2. Mongongo oil
Continue Reading Five Secret Cooking Oils of Sub-Saharan Africa
Always leftover on the crudité platter, cauliflower suffers a reputation as the vegetable kingdom’s bland, lifeless throwaway. But the cruciferous underdog is flexing its florets with its versatility and pleasant crispness. These five recipes are proof that cauliflower is more than broccoli’s pale cousin.
1. Adding cauliflower to classic mac ‘n’ cheese not only adds an earthy touch to the comfort food classic, it also lightens the recipe a bit. Try the three-cheese blend of Rachael’s version (pictured above).
Continue Reading Fall Fest: 5 Reasons to Make Cauliflower Immediately
Del Campo's Charred Tomato Salad + Charred Ceviche (photo: Greg Powers)
Remember when burning your vegetables was considered a bad thing? These days, though, chefs are using high heat and chars to draw out the caramel flavors of fruits and vegetables without needing extra sauces and flavoring.
At Del Campo in Washington, DC, chef Victor Albisu serves South American barbecue with a focus on burnt items, so much so that the menu reads like a market stand of grilled items – tomatoes, scallions, artichokes, squash, onions.
Continue Reading Burning Love: Char Your Vegetables
Manish Dayal and Helen Mirren from The Hundred-Foot Journey
Within minutes of the start of The Hundred-Foot Journey, regular buttered popcorn will cease to be enough. The film is a two-hour bonanza of spices, simmering curries, sauteed vegetables and roasted meats, so no ordinary concession can possibly stand a chance.
Continue Reading An Indian Feast Inspired by The Hundred-Foot Journey
They often say truth is stranger than fiction. However, science fiction is much stranger than truth or everyday fiction. Throughout the history of the sci-fi genre, television shows and movies have often been called upon to show their characters eating — guess what? — really weird stuff. Here are some of the weirdest foods in the world of sci-fi.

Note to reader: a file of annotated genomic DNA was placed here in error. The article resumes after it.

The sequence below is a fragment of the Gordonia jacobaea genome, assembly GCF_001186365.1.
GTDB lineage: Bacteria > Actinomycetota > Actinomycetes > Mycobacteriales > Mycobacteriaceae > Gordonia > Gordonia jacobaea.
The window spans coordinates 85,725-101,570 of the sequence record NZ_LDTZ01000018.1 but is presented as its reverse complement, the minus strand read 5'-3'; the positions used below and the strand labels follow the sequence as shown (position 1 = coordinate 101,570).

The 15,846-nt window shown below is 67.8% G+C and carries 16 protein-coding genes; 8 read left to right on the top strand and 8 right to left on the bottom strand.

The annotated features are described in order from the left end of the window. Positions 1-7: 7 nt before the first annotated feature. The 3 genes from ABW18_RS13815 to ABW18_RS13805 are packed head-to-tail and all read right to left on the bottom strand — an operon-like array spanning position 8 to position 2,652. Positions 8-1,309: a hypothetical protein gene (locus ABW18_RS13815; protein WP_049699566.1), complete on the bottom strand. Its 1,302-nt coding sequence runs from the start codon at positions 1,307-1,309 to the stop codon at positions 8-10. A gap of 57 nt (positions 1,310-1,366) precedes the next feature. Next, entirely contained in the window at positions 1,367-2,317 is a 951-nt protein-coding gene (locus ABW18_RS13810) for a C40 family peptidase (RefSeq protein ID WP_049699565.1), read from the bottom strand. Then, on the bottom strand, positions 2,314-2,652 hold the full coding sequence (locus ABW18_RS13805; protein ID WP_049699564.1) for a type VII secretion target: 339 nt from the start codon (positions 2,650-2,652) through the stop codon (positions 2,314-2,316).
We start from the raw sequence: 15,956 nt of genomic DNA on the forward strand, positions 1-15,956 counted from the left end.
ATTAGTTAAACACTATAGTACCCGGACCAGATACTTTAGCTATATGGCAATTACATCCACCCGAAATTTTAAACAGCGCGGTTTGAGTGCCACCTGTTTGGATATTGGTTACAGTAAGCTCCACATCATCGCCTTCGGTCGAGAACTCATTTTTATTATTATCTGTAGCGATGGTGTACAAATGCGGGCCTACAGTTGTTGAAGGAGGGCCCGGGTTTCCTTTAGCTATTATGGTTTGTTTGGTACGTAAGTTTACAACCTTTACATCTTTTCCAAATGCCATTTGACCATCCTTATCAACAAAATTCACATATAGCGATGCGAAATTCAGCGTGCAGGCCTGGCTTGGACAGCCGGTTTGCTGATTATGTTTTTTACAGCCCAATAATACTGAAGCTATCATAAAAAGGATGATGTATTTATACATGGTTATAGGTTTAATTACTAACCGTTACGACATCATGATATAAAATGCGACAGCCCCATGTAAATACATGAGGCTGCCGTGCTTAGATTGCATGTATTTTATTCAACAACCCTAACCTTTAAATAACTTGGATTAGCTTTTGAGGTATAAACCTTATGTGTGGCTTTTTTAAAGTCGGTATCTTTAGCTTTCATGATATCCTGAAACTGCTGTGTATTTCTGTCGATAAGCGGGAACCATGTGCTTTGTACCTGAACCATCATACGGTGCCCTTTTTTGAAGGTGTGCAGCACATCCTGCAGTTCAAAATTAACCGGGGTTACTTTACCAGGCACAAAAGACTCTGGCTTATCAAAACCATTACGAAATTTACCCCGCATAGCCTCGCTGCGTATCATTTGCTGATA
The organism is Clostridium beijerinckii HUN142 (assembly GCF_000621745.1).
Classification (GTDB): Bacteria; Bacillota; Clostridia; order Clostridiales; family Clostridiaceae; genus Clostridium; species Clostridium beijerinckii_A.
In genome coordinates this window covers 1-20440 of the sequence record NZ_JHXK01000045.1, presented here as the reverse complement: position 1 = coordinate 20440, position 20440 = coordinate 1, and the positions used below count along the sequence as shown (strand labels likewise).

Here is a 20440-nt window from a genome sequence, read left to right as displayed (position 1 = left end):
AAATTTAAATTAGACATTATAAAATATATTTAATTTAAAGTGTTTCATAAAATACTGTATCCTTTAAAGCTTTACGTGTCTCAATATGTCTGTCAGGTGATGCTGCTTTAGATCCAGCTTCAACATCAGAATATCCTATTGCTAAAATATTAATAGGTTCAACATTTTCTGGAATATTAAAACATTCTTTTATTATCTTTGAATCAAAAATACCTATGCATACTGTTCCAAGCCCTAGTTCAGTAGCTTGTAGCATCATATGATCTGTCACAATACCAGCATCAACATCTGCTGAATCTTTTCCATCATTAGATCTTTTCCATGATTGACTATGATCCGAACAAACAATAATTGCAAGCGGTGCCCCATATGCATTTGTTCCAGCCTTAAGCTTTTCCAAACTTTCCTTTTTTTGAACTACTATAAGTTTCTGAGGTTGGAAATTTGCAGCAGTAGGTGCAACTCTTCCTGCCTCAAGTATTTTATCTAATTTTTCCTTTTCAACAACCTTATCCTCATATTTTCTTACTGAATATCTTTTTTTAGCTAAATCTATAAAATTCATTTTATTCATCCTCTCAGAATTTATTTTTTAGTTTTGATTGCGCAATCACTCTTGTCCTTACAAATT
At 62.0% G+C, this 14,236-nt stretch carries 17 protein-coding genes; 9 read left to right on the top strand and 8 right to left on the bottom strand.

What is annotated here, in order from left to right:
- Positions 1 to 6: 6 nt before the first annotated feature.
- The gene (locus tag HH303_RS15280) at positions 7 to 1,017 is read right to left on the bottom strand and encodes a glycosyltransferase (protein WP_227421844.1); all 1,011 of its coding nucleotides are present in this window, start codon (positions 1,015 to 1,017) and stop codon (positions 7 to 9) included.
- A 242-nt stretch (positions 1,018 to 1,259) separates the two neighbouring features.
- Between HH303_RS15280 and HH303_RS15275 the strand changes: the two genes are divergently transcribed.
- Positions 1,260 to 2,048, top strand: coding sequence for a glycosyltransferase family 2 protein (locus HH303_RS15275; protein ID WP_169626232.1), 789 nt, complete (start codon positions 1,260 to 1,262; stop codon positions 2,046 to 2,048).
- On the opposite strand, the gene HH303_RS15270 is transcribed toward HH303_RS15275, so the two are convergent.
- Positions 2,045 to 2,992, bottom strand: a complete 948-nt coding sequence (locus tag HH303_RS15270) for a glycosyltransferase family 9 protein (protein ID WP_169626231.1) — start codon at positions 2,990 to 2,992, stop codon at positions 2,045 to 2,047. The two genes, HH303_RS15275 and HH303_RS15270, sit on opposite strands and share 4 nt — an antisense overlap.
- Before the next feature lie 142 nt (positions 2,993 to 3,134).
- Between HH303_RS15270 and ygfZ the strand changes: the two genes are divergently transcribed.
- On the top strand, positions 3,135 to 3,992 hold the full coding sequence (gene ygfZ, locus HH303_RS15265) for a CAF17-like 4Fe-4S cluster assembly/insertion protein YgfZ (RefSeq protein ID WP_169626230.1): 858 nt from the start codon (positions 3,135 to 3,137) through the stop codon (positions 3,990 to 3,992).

Photos: Weird Food in Science Fiction
When it comes to barbecue obsession, Ed Mitchell goes the whole hog — literally and figuratively. The pitmaster of Raleigh-Durham’s The Pit and the new Ed Mitchell’s Que is revered for using farm-raised pigs and traditional cooking methods. We caught up with the legend at the Big Apple BBQ Block Party to dig into his BBQ secrets.
Cooking Channel: What’s the most common mistake people make when barbecuing at home and what is the one thing a home cook can do to take their barbecue to the next level?
Ed Mitchell: One of the mistakes people do at home is that they’re not experienced knowing how hot to get the grill. The temperature has to be right so the meat will come out perfect. It’s something that I can feel from years of doing it. To take the barbecue up a notch, you need the right selection of meat. If you’re a person who’s not knowledgeable about how to cook beef, then don’t try to cook beef. Cook what you’re very skillful at. It’s the selection of the product.
CC: What’s the craziest thing you’ve ever barbecued?
Continue Reading BBQ&A: Pitmaster Ed Mitchell’s Grilling Tips
Your old man deserves some shiny new toys. With only a few days to spare before Father’s Day this Sunday, you have just enough time to snag the tools (and robots) Dad really wants.
1) The man who takes pride in his meat deserves to smoke his competition. Present him with the Smoking Gun™ ($99.95; pictured above), a high-tech way to infuse his food and drink recipes with notes of hickory and applewood. Maybe load him up with a few steaks while you’re at it.
Continue Reading The Meatiest, Smokiest Father’s Day Gift Guide Ever